Concomitant administration of fenofibrate (equivalent to fenofibrate tablets 145 mg) once daily for 14 days with rosiglitazone tablet (rosiglitazone maleate) (8 mg) once daily for 5 days, Day 10 through Day 14, resulted in no significant changes in the pharmacokinetics of fenofibric acid and rosiglitazone when compared with the two drugs administered alone in healthy subjects.
Hypercholesterolemia (Heterozygous Familial and Nonfamilial) and Mixed Dyslipidemia (Fredrickson Types IIa and IIb)
The effects of fenofibrate at a dose equivalent to 145 mg fenofibrate tablet per day were assessed from four randomized, placebo-controlled, double-blind, parallel-group studies including patients with the following mean baseline lipid values: total-C 306.9 mg/dL; LDL-C 213.8 mg/dL; HDL-C 52.3 mg/dL; and triglycerides 191.0 mg/dL. Fenofibrate tablets therapy lowered LDL-C, Total-C, and the LDL-C/HDL-C ratio. Fenofibrate tablets therapy also lowered triglycerides and raised HDL-C (see Table 1).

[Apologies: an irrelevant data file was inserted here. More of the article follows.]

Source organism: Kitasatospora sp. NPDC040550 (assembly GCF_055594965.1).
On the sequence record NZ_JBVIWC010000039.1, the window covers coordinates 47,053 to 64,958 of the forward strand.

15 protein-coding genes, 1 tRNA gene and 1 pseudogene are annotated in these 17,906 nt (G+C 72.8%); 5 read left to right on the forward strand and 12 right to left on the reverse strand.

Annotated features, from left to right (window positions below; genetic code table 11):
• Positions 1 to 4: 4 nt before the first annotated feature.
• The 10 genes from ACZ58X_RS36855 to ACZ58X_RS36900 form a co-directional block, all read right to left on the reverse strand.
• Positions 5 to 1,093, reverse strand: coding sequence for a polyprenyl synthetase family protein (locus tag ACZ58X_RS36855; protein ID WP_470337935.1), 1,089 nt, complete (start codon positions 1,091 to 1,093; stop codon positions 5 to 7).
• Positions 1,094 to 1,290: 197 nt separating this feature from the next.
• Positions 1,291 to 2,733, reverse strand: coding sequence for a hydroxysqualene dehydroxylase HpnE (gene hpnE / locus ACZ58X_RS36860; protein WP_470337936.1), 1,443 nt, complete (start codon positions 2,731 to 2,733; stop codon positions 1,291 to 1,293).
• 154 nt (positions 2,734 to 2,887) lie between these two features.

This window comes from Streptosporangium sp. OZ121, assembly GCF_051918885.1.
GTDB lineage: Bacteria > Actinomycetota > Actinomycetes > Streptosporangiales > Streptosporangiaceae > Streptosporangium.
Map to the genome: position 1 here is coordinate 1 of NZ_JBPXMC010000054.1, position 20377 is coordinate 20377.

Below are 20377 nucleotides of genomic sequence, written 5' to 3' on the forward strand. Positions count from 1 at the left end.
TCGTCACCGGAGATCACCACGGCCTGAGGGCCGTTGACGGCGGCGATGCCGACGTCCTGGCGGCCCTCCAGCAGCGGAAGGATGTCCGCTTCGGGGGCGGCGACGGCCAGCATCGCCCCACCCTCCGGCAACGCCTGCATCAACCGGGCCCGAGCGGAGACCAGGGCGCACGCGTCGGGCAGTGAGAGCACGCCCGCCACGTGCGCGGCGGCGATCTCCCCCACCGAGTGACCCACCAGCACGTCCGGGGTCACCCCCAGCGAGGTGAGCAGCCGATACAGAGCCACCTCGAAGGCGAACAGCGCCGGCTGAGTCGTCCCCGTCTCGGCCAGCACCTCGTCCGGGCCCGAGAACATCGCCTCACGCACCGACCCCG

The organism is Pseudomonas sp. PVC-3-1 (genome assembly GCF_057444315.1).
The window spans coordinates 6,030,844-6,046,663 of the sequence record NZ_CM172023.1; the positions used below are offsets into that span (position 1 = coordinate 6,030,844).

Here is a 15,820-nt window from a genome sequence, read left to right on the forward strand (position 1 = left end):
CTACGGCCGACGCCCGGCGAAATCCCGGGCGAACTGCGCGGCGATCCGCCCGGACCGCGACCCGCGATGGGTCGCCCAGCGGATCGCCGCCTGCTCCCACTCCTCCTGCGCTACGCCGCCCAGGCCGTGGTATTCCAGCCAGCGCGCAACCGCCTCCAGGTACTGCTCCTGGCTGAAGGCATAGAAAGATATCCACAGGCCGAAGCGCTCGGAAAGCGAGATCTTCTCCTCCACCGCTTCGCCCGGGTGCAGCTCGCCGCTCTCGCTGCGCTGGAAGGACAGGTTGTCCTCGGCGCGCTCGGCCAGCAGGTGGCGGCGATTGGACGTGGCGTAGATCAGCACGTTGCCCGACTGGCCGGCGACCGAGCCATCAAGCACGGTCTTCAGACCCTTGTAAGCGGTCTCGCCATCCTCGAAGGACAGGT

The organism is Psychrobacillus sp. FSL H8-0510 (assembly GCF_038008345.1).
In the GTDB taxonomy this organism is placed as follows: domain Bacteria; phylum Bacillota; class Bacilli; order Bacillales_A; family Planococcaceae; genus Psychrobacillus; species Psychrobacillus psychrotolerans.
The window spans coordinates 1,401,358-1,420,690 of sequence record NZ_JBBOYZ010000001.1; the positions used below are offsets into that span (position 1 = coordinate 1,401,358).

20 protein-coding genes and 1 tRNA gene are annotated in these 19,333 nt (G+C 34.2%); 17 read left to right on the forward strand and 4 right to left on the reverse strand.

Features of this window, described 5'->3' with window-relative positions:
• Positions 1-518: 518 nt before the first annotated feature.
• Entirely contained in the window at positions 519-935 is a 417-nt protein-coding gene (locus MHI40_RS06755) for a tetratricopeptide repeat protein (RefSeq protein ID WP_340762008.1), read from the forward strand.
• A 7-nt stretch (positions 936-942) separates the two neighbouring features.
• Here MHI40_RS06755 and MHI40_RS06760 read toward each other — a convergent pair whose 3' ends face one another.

|Mean baseline lipid values (n=646)||306.9 mg/dL||213.8 mg/dL||52.3 mg/dL||191.0 mg/dL|
|All FEN (n=361)||-18.7%†||-20.6%†||+11.0%†||-28.9%†|
|Baseline LDL-C>160 mg/dL andTG<150 mg/dL(Type IIa)|
|Mean baseline lipid values (n=334)||307.7 mg/dL||227.7 mg/dL||58.1 mg/dL||101.7 mg/dL|
|All FEN (n=193)||-22.4%†||-31.4%†||+9.8%†||-23.5%†|
|Baseline LDL-C>160 mg/dL andTG ≥ 150 mg/dL(Type IIb)|
|Mean baseline lipid values (n=242)||312.8 mg/dL||219.8 mg/dL||46.7 mg/dL||231.9 mg/dL|
|All FEN (n=126)||-16.8%†||-20.1%†||+14.6%†||-35.9%†|
In a subset of the subjects, measurements of apo B were conducted.
Fenofibrate tablets treatment significantly reduced apo B from baseline to endpoint as compared with placebo (-25.1% vs. 2.4%, p<0.0001, n=213 and 143 respectively).